Liz over at In Omnia Paratus (I should probably find out what that means one of these days) posted some fun questions to keep us chugging on the keyboards in the horse blog world. I’ll play!
1. Most equestrians quote fall as their favorite season to ride. Are you one of those that does? Or maybe not; what is your favorite season to ride, if so?
Fall is short here. Most of September and some of October are devoted to hunting seasons so riding is backburnered, though I hope to develop HW into the kind of backcountry horse we can take into the wilderness for bow season. (Mounted archery sounds super cool, too…not that you have to do that with a living target.) In summary, I don’t have a favorite season to ride in, but I do enjoy the cool, crisp respite from summer blaze days.
2. Do you clip your horse in the fall? Or maybe you wait a little longer?
I clip my horse never. He’s a mustang living in the mountains and he needs his coat to stay warm more than I need him to perform at a certain level during the cold months. Plus I love his shaggy fuzz.
3. Have any costume riding events in October on/near/around Halloween? What will your horse be dressed as? What about yourself? What would you dress as if money/time were absolutely no issue?
No plans to dress up. If money and time weren’t an issue and we had a good reason to get costumed, I’d think of something food-related because food is the mustang’s spirit animal (and one of my great loves as well). Maybe we could be an oreo or black-and-white cookie.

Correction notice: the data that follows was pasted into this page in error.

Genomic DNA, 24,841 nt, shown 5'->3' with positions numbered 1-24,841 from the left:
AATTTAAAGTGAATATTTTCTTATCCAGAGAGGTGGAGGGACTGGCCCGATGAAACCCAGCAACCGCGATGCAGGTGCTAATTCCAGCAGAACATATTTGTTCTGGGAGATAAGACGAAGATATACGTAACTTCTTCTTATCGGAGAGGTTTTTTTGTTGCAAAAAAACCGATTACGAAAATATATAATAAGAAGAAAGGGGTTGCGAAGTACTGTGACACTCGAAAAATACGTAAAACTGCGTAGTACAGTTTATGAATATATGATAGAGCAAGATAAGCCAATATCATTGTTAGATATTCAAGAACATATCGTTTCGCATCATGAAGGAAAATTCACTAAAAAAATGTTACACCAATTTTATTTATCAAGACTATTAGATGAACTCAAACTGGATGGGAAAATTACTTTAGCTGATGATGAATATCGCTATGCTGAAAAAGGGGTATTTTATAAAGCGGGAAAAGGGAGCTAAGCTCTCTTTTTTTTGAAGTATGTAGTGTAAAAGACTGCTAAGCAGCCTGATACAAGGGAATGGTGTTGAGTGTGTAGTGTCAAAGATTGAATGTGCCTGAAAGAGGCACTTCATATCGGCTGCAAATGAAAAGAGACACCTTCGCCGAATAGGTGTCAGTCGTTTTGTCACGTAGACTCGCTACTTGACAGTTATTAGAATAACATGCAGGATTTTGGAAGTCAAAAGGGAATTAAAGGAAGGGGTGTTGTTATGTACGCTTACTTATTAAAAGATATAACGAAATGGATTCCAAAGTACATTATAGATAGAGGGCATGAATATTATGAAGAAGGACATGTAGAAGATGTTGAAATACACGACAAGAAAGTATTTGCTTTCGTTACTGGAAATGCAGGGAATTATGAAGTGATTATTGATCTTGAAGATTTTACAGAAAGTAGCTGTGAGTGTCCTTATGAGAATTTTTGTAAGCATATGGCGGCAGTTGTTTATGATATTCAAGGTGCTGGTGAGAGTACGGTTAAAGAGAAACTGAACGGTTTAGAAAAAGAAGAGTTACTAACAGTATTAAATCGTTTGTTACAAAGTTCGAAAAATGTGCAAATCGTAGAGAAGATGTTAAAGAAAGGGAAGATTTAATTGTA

4. Is your horse afraid of any autumn colors? Or maybe has a certain quirk that appears only in the autumn?
No color issues, but he’s not a fan of flashlights being waved in his direction and fall is when we have to start using artificial light for evening chores again. Sorry about the headlamp in the eyes, dude.
5. Pumpkin spice. It’s everywhere right now. Find any natural pumpkin [squash] spice-esque recipes for your horse?
Nope. I do always buy the Trader Joe’s pumpkin dog biscuits though, and I’m sure the horses would eat them if given the chance.
6. We’re getting to the end of the calendar year, any final few “big-bang” shows to look forward to?
I don’t show currently, and if I did, I’d avoid any that could be characterized as a “big-bang”! But I am eyeing a Pie Ride in November that would be our first group trail ride and a toe dip in the world of endurance riding, which I’m really interested in. And, obviously, PIE.
7. Winter is coming. What are you doing to winterize your trailer/rig/car?
Not much. Oil change on the truck and such. Will need to start storing the trailer under cover when the snow comes, and make sure we are carrying chains when we tow.
8. Do you have any autumn traditions you/your horse follow?
We’re new to each other and I’m recently returning to horse ownership, so maybe we’ll develop traditions in the future. We will be taking our holiday photos as soon as there’s some picturesque white stuff on the ground, which here can happen in autumn. 😐
9. October in many places marks the beginning of deer hunting season. Does this affect your riding at all? Do you wear blaze orange or modify your schedule to accommodate the season?
See 1. above. Luckily in the west hunters are more spread out and less prone to shoot at something they haven’t positively identified as a target species, in my experience. I hear about much fewer hunting accidents here in Oregon than I did when I lived in New England. Still, better safe than sorry. I have an orange saddle pad, my beta headstall is blaze orange, and I have some bells I attach to my saddle. I will also wear orange on my person, and the dogs get in on the orange and bells too.
10. What are you most looking forward to goal-wise as the final months of the calendar year approach?